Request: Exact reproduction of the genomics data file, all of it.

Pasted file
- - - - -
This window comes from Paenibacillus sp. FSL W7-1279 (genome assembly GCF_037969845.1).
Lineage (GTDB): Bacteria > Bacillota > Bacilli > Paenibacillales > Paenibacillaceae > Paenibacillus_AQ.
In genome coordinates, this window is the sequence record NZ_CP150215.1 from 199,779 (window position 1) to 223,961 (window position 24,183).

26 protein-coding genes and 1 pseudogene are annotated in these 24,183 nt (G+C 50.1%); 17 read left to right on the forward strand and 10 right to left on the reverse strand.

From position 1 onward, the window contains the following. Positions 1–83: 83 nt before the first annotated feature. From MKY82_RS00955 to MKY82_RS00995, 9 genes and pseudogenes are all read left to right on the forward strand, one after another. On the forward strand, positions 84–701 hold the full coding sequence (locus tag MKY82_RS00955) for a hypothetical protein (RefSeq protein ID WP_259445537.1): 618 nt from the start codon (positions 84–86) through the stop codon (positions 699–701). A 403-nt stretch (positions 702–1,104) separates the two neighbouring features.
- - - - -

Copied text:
This window comes from Paenibacillus sp. FSL W7-1279 (genome assembly GCF_037969845.1).
Lineage (GTDB): Bacteria > Bacillota > Bacilli > Paenibacillales > Paenibacillaceae > Paenibacillus_AQ.
In genome coordinates, this window is the sequence record NZ_CP150215.1 from 199,779 (window position 1) to 223,961 (window position 24,183).

26 protein-coding genes and 1 pseudogene are annotated in these 24,183 nt (G+C 50.1%); 17 read left to right on the forward strand and 10 right to left on the reverse strand.

From position 1 onward, the window contains the following. Positions 1–83: 83 nt before the first annotated feature. From MKY82_RS00955 to MKY82_RS00995, 9 genes and pseudogenes are all read left to right on the forward strand, one after another. On the forward strand, positions 84–701 hold the full coding sequence (locus tag MKY82_RS00955) for a hypothetical protein (RefSeq protein ID WP_259445537.1): 618 nt from the start codon (positions 84–86) through the stop codon (positions 699–701). A 403-nt stretch (positions 702–1,104) separates the two neighbouring features.